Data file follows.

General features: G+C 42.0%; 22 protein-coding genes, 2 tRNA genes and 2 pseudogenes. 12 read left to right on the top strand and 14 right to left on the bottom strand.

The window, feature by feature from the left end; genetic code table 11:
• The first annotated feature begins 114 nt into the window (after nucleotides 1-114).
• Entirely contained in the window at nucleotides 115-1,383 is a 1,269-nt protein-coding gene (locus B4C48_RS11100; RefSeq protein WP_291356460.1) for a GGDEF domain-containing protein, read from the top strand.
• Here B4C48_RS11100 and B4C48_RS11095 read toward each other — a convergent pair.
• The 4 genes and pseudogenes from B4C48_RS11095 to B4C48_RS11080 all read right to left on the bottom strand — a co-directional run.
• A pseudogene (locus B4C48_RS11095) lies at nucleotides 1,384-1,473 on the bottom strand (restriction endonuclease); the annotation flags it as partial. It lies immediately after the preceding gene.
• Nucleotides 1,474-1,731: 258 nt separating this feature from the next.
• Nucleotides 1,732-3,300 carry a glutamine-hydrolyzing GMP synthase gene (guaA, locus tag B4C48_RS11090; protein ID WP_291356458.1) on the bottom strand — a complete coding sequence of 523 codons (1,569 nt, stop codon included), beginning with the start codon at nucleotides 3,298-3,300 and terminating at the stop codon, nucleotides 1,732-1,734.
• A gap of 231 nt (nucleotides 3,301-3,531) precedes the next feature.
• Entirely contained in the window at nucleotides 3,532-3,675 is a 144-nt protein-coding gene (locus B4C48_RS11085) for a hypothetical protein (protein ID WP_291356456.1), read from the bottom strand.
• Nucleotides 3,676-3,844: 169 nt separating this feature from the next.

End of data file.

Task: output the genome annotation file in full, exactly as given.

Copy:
General features: G+C 42.0%; 22 protein-coding genes, 2 tRNA genes and 2 pseudogenes. 12 read left to right on the top strand and 14 right to left on the bottom strand.

The window, feature by feature from the left end; genetic code table 11:
• The first annotated feature begins 114 nt into the window (after nucleotides 1-114).
• Entirely contained in the window at nucleotides 115-1,383 is a 1,269-nt protein-coding gene (locus B4C48_RS11100; RefSeq protein WP_291356460.1) for a GGDEF domain-containing protein, read from the top strand.
• Here B4C48_RS11100 and B4C48_RS11095 read toward each other — a convergent pair.
• The 4 genes and pseudogenes from B4C48_RS11095 to B4C48_RS11080 all read right to left on the bottom strand — a co-directional run.
• A pseudogene (locus B4C48_RS11095) lies at nucleotides 1,384-1,473 on the bottom strand (restriction endonuclease); the annotation flags it as partial. It lies immediately after the preceding gene.
• Nucleotides 1,474-1,731: 258 nt separating this feature from the next.
• Nucleotides 1,732-3,300 carry a glutamine-hydrolyzing GMP synthase gene (guaA, locus tag B4C48_RS11090; protein ID WP_291356458.1) on the bottom strand — a complete coding sequence of 523 codons (1,569 nt, stop codon included), beginning with the start codon at nucleotides 3,298-3,300 and terminating at the stop codon, nucleotides 1,732-1,734.
• A gap of 231 nt (nucleotides 3,301-3,531) precedes the next feature.
• Entirely contained in the window at nucleotides 3,532-3,675 is a 144-nt protein-coding gene (locus B4C48_RS11085) for a hypothetical protein (protein ID WP_291356456.1), read from the bottom strand.
• Nucleotides 3,676-3,844: 169 nt separating this feature from the next.